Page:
Clusters of young transit-amplifying cells
Another interesting finding we made is that some of the intermediate stage label-retaining cells, which eventually lose their label, form clusters that are interspersed by groups of nonlabeled cells (Fig. 3). A related, earlier observation is that the castration-induced apoptotic cells were also found to form clusters (Rauch et al., 1997). These two observations can be explained if one assumes that the clusters of intermediate stage label-retaining cells (Fig. 3) represent young transit-amplifying cells that have not yet diluted out all their BrdU label via cell division, and that such cells are more resistant to the apoptotic effects of androgen depletion than the older transit-amplifying and terminally differentiated cells. Having groups of young transit-amplifying cells capable of active proliferation placed strategically along the intermediate and distal ducts may allow the gland to respond more rapidly to signals for increased growth or regeneration without having to recruit cells from the distant proximal stem cell region.
Such a dispersion of young transit-amplifying cells may facilitate prostatic gland regeneration, which occurs regularly in some species. For example, male squirrel monkeys, woodchucks, and the vizcacha (a South American rodent) are known to undergo seasonal variations in testosterone levels that are accompanied by pronounced changes in testicular volume (Baldwin et al., 1985; Pasqualini et al., 1986; Fuentes et al., 1993). Although measurements of prostatic size have not been done, it is likely that prostatic involution occurs concomitantly with testicular regression. Thus, the prostate of these animals may undergo physiological involution–regeneration and the strategically located, young, transit-amplifying cells within the ducts may facilitate the rapid regeneration of the gland.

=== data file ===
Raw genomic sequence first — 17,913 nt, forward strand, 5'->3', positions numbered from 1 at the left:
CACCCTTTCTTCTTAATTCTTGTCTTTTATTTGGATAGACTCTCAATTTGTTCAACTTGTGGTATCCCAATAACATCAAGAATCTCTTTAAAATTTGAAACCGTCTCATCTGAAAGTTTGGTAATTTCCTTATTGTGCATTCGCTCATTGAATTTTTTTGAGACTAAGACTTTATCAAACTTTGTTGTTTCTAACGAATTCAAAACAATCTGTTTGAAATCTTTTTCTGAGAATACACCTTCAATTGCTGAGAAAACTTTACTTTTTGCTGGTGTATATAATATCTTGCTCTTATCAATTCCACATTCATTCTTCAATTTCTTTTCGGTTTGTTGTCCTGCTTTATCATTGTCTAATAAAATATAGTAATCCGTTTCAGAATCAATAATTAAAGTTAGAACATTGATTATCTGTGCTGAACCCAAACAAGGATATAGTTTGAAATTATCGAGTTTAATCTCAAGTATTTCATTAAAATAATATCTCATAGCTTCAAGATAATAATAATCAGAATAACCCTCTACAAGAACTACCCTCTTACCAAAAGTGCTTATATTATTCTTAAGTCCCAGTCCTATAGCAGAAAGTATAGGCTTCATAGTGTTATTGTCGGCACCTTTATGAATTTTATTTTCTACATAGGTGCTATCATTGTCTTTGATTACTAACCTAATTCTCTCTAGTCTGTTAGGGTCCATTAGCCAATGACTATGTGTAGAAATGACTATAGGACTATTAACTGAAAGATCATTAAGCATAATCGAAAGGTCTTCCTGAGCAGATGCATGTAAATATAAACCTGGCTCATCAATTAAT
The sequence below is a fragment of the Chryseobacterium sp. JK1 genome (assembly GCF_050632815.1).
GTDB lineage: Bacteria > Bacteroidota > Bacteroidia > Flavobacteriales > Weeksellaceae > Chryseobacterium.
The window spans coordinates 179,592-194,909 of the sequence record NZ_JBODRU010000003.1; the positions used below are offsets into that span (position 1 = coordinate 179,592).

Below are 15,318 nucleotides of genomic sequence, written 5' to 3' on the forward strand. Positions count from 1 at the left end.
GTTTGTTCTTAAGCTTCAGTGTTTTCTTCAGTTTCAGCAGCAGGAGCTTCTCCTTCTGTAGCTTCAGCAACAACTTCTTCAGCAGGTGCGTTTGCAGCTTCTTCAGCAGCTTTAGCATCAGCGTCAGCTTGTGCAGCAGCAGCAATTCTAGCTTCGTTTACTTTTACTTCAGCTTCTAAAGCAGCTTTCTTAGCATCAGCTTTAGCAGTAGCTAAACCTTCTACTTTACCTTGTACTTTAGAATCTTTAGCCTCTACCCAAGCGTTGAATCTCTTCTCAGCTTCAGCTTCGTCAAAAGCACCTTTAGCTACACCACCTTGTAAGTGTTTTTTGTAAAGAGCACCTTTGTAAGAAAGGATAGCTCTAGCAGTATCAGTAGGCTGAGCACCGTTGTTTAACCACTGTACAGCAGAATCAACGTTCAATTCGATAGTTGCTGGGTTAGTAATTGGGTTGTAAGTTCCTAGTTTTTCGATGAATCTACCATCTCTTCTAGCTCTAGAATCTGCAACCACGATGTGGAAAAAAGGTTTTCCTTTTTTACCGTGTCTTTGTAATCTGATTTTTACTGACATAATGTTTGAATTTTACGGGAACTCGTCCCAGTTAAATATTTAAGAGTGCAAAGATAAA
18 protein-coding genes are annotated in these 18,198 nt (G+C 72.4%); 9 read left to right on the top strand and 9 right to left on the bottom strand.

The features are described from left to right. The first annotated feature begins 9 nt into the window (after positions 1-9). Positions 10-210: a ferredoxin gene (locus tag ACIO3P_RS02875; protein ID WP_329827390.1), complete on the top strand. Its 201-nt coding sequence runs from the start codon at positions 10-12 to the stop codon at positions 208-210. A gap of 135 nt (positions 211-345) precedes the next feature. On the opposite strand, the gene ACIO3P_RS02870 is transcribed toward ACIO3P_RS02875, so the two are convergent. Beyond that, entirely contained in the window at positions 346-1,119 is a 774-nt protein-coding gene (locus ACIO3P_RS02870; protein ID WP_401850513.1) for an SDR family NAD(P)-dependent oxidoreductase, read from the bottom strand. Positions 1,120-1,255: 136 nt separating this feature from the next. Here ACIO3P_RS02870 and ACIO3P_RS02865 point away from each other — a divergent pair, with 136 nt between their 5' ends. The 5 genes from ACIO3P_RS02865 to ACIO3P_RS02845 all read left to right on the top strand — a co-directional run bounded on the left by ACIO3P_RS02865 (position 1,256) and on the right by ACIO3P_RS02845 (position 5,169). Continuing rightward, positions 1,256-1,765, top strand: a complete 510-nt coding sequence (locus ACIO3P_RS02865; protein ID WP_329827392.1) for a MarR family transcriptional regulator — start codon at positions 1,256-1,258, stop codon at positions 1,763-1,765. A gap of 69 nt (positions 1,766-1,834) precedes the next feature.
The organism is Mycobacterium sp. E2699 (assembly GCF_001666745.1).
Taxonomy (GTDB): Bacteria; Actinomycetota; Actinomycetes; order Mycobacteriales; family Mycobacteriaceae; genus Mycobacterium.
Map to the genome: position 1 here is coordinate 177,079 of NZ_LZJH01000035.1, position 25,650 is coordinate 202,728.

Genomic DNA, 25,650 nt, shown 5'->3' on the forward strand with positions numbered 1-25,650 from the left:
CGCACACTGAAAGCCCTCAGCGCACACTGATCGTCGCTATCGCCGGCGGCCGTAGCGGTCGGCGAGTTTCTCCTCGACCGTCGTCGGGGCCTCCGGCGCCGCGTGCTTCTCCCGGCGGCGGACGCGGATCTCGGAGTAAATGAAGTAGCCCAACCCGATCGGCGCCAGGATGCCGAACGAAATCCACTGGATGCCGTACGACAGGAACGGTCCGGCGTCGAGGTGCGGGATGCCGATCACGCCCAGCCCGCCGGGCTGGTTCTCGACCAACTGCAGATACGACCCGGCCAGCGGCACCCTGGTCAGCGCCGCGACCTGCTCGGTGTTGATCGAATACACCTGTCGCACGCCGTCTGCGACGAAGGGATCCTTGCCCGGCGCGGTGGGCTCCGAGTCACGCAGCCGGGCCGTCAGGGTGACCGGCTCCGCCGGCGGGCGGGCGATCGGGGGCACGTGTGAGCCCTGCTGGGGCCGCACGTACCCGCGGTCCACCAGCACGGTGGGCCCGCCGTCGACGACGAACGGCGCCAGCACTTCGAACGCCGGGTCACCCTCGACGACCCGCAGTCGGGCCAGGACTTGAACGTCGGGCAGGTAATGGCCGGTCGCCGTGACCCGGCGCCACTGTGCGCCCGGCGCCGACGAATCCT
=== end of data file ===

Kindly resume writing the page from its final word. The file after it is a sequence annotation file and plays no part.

Basal and luminal cells may serve as prostatic epithelial progenitor cells
There are conflicting data on the nature of the epithelial compartment in which prostatic stem cells are located. The existence of a population of cells that possess markers for both the basal (keratins K5 and K14) and luminal cells (K8 and K18) suggests that these represent an intermediate stage between the precursor basal and the mature luminal cells (Bonkhoff et al., 1994a; Bonkhoff and Remberger, 1996; Robinson et al., 1998). In addition, a prostatic epithelial basal cell line has been shown to give rise to luminal cells both in vitro (Danielpour, 1999) and in vivo (Hayward et al., 1999). These data suggest that basal cells are the precursors of luminal cells. On the other hand, kinetic data showing that luminal cells divide before basal cells after an androgen pulse (Evans and Chandler, 1987a,b), and that the luminal cells divide faster than the basal cells in individuals on a long-term androgen block (van der Kwast et al., 1998) have been interpreted to indicate that luminal cells are self-renewing and are thus independent from the basal compartment. However, the more rapid response of luminal cells to androgens could also result from transit-amplifying luminal cells being more responsive to androgens than basal cells.
Our data indicate that label-retaining cells are concentrated in the proximal region of prostatic ducts and, importantly, are present in both the basal and luminal compartments (Figs. 1 and 2). The presence of label-retaining cells in the luminal compartment is unexpected and raises the interesting possibility that luminal cells are self-sustaining. On the other hand, our finding does not exclude the possibility that basal cells can give rise to luminal cells (see below), or that these label-retaining luminal cells represent the youngest transit-amplifying cells, which require a longer period of chase to dilute out their label.
We have also shown that in the distal and intermediate regions of the prostatic ducts, the luminal cells retain the BrdU label for a shorter period of time than the basal cells (Fig. 2). Because we know that the transit-amplifying luminal cells replicate more rapidly than the basal cells (Fig. 4), it is not surprising that the BrdU label is diluted out more efficiently from the luminal cells.
The prostatic stem cell niche and its possible regulation: a hypothesis